The importer plans to send the offer to its sales partners by the end of May.
In the future, dealers will receive vehicles for factory sale prices, a point that "the dealers association had not agreed to in this sense," said Udo Jüngling, head of the dealers association.
The current margin between factory sale price and recommended retail price -- a basic margin of 10.5 percent -- was valid for one year. The association was aiming to set the margin permanently in the contract.
Jüngling said that a lack of planning security weakened dealers' negotiating position with their banks, as the manufacturer was theoretically entitled to cut the margin within four weeks.
"In contrast to our competitors Opel, Ford, Renault and Peugeot we do not have a fixed basic margin in our contract," said Jüngling.
Under the new contract, a "market responsibility area" defined by Toyota will be replaced by a so-called Customer Driving Area (CDA). The EU commission has confirmed "that the CDA is admissible as long as it doesn't serve to limit a dealer's sales to other EU countries," said Michael Thiede, spokesman for the European association of Toyota dealers.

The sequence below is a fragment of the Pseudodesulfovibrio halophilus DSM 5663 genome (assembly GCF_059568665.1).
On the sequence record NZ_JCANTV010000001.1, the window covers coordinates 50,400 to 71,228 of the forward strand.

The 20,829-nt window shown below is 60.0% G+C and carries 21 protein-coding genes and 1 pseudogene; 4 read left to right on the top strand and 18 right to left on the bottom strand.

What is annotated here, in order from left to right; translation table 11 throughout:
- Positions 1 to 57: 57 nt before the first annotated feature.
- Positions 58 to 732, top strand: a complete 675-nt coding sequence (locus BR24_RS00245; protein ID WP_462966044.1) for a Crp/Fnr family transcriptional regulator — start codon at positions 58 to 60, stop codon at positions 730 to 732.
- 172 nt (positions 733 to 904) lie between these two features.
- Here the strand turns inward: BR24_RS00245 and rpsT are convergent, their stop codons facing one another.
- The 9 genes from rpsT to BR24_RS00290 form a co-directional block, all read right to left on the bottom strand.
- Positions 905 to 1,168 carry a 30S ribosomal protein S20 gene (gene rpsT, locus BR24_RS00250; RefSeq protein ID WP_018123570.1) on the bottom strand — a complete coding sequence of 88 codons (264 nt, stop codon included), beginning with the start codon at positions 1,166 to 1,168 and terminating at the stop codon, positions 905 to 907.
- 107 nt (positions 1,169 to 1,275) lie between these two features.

The importer says that standards and margin calculations would be defined more than before by levels of performance and customer service. For instance, dealers' performance bonuses would be influenced by their showrooms, the number of demonstrator vehicles and the level of advertising.
The bonus for fulfilled targets would rise from 2.5 to 3.35 percent, but it would be based on different calculations in the future, Thiede said.
Mitsuo Tanaka, president of Toyota Germany warns: "Those who are not ready to invest in our brand in the long term will not be able to participate in our success."